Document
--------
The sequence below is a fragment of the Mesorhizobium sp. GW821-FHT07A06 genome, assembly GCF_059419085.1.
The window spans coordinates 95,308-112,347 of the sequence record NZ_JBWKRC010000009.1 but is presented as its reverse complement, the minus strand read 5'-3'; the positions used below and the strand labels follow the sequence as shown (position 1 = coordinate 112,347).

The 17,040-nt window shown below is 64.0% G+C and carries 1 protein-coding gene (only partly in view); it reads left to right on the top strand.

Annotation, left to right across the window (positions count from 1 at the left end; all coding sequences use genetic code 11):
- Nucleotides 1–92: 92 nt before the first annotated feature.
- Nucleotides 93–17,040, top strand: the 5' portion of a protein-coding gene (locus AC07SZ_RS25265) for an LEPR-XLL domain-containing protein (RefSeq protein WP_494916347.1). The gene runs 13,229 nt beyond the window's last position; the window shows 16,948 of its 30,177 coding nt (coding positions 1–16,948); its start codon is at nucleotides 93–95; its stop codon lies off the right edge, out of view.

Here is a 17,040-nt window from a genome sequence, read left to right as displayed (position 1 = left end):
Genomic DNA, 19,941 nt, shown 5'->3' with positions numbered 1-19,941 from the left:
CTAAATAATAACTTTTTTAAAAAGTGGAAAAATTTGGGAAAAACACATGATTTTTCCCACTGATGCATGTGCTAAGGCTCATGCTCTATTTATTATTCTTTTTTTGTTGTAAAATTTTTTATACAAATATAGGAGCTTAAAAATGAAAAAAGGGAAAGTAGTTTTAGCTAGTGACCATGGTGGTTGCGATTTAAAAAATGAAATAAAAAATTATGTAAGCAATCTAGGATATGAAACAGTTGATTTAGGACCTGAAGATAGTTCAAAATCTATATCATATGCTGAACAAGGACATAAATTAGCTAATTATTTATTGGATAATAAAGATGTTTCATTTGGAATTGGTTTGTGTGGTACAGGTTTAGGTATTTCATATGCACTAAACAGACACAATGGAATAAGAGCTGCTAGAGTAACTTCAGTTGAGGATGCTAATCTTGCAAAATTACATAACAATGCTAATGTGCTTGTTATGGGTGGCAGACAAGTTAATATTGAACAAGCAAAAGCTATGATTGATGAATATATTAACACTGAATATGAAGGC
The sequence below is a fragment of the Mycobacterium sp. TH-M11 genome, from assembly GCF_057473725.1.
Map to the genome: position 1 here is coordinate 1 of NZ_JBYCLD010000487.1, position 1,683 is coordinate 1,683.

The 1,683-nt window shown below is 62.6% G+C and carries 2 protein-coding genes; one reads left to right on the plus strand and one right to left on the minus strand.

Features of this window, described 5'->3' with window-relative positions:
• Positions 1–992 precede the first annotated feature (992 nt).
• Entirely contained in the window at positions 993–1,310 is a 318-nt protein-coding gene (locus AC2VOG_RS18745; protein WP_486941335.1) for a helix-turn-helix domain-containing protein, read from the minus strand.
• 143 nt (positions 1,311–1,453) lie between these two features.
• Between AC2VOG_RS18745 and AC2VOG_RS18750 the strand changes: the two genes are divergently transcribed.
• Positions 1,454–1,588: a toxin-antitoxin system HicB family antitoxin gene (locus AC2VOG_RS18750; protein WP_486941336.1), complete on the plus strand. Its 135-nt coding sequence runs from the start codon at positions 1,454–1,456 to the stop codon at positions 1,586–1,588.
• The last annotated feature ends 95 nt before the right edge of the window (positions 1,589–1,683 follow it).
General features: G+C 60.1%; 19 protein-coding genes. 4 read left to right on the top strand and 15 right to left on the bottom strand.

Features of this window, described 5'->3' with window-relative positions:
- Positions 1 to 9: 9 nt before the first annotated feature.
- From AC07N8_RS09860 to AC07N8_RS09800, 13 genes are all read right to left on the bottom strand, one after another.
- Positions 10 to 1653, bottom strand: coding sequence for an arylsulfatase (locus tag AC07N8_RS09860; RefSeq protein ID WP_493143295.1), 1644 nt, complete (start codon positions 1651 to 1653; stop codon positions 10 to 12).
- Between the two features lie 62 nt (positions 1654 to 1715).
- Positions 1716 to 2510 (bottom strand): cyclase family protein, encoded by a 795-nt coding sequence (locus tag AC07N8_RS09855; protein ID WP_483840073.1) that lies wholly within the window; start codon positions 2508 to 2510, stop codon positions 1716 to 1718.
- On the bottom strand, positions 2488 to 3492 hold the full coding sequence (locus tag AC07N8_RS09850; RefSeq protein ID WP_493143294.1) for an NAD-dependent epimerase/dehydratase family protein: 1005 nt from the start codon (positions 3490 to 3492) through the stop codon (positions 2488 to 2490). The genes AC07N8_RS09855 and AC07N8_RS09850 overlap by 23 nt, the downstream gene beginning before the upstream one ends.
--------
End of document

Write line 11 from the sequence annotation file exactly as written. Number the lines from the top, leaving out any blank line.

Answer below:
Map to the genome: position 1 here is coordinate 1 of NZ_JBYCLD010000487.1, position 1,683 is coordinate 1,683.